AUSTIN — One of Loretto Hospital’s top executives resigned Wednesday night after Block Club revealed people at three businesses he had close ties with were vaccinated early with doses from the West Side hospital.
Loretto Hospital’s Board of Trustees accepted the resignation of Chief Operating Officer Dr. Anosh Ahmed in a unanimous vote Wednesday, according to a news release. Ahmed’s resignation came just hours after Block Club reported ineligible people who work at a steakhouse frequented by Ahmed were vaccinated early.
The board thanked Ahmed for his work — but said it will “continue to investigate any and all deviations from the rules and regulations” for vaccinations. Ahmed was hired in 2018.
“If our review should uncover anything further that indicates our processes were compromised, there will be additional consequences imposed on those responsible for these actions,” board Chairman Edward Hogan said in a statement.
Ahmed, who also served as chief financial officer at the hospital, was heavily criticized after Block Club’s report last week that Loretto held a vaccination event at Trump Tower and Ahmed told people he vaccinated millionaire Eric Trump.
Ahmed — who later said he was joking about vaccinating Trump — owns a condo in Trump Tower and has told people he’s friends with Trump, who wouldn’t have been eligible for a vaccine in Chicago.
Geneva Seal, a luxury watch and jewelry shop on the Gold Coast frequented by Ahmed, was vaccinated by Loretto in early March, as well; as were employees at an expensive Gold Coast steakhouse, Maple & Ash, where Ahmed is a frequent customer.
The scandals extend to other parts of the hospital: More than 200 people at CEO George Miller’s suburban church got vaccinated by Loretto, Block Club reported. Ineligible Cook County judges were also offered shots at Loretto, WBEZ reported.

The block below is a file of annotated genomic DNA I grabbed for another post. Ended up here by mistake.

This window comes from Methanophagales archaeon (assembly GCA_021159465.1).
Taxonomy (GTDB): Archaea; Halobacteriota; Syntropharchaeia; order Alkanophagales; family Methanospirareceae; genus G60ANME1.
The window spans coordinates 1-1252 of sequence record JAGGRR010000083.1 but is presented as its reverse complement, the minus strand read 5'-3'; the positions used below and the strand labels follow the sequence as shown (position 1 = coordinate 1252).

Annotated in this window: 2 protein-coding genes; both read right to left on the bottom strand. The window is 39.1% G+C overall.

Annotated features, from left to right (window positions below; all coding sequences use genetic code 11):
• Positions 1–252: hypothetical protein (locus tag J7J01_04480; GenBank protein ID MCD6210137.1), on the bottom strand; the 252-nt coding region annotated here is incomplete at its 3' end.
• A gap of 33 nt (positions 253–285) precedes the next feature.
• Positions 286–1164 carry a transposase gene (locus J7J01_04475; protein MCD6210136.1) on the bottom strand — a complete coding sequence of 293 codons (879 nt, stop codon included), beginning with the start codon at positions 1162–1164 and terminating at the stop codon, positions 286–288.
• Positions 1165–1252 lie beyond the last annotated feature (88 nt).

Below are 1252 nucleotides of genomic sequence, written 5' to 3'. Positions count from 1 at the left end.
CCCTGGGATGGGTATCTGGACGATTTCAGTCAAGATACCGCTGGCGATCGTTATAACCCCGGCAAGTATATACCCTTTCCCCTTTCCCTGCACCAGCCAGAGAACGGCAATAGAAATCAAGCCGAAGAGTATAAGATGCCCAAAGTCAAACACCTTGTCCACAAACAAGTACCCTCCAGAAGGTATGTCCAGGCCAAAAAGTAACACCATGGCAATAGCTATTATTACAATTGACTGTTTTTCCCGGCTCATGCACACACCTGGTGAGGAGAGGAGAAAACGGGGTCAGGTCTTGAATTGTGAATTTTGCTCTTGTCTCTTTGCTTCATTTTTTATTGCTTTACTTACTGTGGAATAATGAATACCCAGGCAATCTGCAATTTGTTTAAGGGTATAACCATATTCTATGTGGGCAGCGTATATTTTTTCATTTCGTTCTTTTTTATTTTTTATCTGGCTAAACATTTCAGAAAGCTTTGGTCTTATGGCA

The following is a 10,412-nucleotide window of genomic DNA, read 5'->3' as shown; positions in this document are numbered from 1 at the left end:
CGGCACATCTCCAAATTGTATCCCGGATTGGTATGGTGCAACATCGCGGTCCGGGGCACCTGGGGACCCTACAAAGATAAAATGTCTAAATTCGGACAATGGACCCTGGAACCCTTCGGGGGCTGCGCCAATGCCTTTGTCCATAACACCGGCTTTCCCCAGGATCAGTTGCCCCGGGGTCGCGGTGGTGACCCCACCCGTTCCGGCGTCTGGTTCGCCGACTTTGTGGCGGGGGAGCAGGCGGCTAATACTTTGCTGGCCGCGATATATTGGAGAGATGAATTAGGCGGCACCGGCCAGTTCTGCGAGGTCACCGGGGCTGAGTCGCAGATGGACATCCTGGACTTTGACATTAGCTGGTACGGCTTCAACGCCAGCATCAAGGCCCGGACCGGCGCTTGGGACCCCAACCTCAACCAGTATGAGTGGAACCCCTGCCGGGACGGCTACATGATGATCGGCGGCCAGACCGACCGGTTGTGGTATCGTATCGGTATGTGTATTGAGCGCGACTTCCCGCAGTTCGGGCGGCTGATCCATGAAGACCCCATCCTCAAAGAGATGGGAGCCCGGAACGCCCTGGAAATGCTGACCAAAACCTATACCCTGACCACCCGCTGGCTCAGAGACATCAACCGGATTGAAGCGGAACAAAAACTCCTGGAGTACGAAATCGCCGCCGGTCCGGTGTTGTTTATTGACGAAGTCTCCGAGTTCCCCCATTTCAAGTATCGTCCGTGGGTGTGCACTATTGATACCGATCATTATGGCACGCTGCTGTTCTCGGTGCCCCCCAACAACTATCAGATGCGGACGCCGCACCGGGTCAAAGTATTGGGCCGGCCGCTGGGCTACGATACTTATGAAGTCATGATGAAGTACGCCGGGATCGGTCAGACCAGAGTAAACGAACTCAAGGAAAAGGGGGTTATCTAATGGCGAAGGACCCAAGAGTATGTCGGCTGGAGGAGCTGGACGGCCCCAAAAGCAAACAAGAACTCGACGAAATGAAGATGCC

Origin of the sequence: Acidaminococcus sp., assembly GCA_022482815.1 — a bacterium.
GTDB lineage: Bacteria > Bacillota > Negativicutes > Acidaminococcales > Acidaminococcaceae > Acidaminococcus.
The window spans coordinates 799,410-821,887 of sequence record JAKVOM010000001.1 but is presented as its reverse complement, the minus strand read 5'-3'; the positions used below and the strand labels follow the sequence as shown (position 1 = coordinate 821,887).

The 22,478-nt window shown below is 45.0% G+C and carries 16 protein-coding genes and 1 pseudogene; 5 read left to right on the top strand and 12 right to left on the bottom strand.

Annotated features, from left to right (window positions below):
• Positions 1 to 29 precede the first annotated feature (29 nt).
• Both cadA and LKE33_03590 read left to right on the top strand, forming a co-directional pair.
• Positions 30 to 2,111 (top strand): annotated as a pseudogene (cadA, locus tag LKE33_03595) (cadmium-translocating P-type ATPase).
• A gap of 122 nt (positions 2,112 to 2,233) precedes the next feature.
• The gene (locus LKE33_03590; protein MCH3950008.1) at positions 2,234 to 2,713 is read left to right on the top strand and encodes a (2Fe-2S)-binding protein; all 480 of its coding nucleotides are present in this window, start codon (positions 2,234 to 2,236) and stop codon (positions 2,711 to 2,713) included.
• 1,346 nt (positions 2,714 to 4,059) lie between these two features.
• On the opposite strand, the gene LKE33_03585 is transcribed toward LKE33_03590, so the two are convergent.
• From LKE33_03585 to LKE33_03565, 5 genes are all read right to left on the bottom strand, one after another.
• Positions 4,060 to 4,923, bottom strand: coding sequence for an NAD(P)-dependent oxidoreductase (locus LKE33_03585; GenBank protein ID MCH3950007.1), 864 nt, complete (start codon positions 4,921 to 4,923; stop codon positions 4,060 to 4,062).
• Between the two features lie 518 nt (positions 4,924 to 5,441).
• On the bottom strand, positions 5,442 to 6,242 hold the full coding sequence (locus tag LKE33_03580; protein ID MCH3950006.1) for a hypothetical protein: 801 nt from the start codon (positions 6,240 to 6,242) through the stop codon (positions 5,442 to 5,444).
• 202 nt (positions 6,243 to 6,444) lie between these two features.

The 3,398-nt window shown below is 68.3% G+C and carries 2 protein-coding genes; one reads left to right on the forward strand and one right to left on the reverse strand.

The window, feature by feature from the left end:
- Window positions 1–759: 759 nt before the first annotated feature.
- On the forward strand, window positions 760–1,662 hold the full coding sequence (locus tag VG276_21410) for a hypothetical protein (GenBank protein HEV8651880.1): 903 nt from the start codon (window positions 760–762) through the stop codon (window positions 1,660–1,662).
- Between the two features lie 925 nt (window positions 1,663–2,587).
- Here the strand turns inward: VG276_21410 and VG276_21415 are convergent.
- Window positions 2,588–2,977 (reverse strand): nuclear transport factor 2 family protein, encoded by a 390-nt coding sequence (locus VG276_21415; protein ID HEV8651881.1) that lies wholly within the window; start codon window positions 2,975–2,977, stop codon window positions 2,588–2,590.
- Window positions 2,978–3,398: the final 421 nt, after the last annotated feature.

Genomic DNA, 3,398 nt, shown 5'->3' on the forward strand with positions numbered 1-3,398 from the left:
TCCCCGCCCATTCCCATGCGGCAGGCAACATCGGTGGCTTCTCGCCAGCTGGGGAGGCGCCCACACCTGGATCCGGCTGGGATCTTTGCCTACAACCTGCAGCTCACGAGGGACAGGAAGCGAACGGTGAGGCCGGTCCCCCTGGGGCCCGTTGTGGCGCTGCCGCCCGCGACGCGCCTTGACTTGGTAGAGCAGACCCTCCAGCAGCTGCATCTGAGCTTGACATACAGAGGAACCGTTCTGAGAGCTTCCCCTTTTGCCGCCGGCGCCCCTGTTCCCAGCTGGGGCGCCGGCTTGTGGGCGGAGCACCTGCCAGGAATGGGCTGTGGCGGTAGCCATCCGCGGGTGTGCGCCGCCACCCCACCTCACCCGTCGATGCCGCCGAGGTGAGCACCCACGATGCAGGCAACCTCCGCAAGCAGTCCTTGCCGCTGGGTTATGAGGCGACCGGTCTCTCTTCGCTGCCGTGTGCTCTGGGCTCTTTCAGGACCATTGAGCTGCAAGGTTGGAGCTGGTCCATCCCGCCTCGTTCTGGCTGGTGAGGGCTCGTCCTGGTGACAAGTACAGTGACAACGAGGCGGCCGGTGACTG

Loretto Hospital has had its supply of coronavirus vaccine doses cut off by the city as officials investigate whether it’s been properly vaccinating people and reporting vaccinations.
Dr. Allison Arwady, head of the city’s health department, has said Loretto used its doses on “well-connected” people, “letting them jump the line.” The health department is investigating and will not send doses to Loretto until it’s confident they’ll be used in accordance with the city’s rules.
The hospital’s board said Friday it had taken “appropriate actions of reprimand against Miller and Ahmed for their role in the mistakes of judgment” — but members of the board refused to reveal those punishments.
On Monday, the board held an emergency meeting and said it had created a corrective plan of action, but members again refused to say what they were planning to do or how they’d reprimanded Miller and Ahmed.
Rep. LaShawn Ford, a member of the board and representative of the area in the state Legislature, resigned Tuesday morning, saying the board needs to be more transparent.
Loretto Hospital is a small, 122-bed hospital that operates on the underserved West Side, where people of color have been hit hard by coronavirus and few people have been vaccinated. Trump Tower, Geneva Seal and Maple & Ash are in the Downtown area, where the virus’s impact has not been felt as much — but where more vaccinations have been done.
The city has highlighted Loretto’s work as an example of its goal of equitably vaccinating people — even insisting on having the city’s first vaccine doses administered there to show how Chicago would prioritize West and South side communities that are often ignored.
But the hospital is now shrouded in controversy.
A Loretto Hospital staff member — who asked to remain anonymous because they fear retaliation — said the controversies are “infuriating” because “people are calling every day, waiting in line to get vaccinated” on the West Side.
The staff member said many of their coworkers at Loretto are “frustrated” and questioning how anyone at the hospital can be held accountable. The board should have fired Miller and Ahmed, the staff member said Monday.
“We sort of have lost trust in the leadership at Loretto Hospital. We’ve lost trust in the board,” the staff member said. “It seems very, very corrupt, and it seems like their self-interests are much more important to them than serving the West Side of Chicago, which so many of us are passionate about, and so many of us are at the hospital for this reason.”
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